Before mold removal, there is mold evaluation. Because mold can be very invasive, even if it only seems like a spot on a surface, and produces known toxins, it is critical that the proper technique and tools are utilized when it comes to mold evaluation and mold remediation. A mold evaluation should not be destructive or invasive; not only is it usually unnecessary to remove walls or flooring during an investigation, the disturbance can easily cause cross contamination by releasing spores into the air before the area has been properly sanctioned off for remediation. It is also pertinent to understand moisture sources that may be feeding the mold’s need for water, thus allowing rehabilitation and future prevention. This is why tools such as the infrared camera, the moisture reader, air pumps, swabs, and photographs are an important part of the mold remediation process.
Also known as the thermographic camera. This is a device that produces an image of visible light using infrared radiation in a similar fashion to the common camera. While common cameras typically have a 400-700 nanometer range, infrared operates in wavelengths as long as 14,000 nanometer. In the field of mold remediation, infrared cameras not only detect levels of moisture unable to be sensed by humans but reveal moisture sources from behind material such as walls. It does this by reading the variances of heat, or lack thereof, produced by any given object.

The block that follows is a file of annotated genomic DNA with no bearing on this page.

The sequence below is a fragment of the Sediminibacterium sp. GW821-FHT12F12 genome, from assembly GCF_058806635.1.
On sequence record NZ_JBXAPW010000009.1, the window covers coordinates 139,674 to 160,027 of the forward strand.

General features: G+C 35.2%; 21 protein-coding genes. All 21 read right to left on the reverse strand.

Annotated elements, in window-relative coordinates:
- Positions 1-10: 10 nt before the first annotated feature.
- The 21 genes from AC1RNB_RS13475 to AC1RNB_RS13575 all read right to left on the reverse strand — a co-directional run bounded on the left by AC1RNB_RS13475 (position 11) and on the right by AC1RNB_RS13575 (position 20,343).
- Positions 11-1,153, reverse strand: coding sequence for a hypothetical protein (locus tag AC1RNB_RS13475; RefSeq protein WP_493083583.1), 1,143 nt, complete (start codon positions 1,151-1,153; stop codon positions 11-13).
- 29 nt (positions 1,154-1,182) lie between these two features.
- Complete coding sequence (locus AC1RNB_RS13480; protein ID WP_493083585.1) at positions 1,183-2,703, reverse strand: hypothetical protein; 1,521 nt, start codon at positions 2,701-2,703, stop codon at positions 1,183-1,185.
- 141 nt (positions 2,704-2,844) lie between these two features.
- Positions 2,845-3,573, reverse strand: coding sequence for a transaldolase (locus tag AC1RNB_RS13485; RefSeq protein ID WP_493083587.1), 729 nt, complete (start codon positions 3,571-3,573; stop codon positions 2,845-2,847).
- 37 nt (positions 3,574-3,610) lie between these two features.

Also used in detecting water and moisture sources, the moisture reader detects levels of moisture around a surface that humans cannot. These are particular useful because they readout the level of moisture, actually detecting and reading the water particles.
Combined with a sterile filter, an air pump sucks in the surrounding area’s air for a certain period of time, pulling any mold spores in with it that become trapped on the filter. When the machine is done, the mold inspector or mold evaluator seals the test and gives it to a laboratory for analysis. This test reveals mold spores within the air, their species, and their count.
Taking a gentle swab sample of visual mold is another way to determine the species of the mold. This is useful, because some instances of mold are benign, while certain species are cause for quite a concern.
Photographs of visual mold, moisture sources, leaks, and potential moisture intrusion areas are used in the compiling of a mold inspector or mold evaluator’s report. They act as documented evidence and are often used to form remediation plans.
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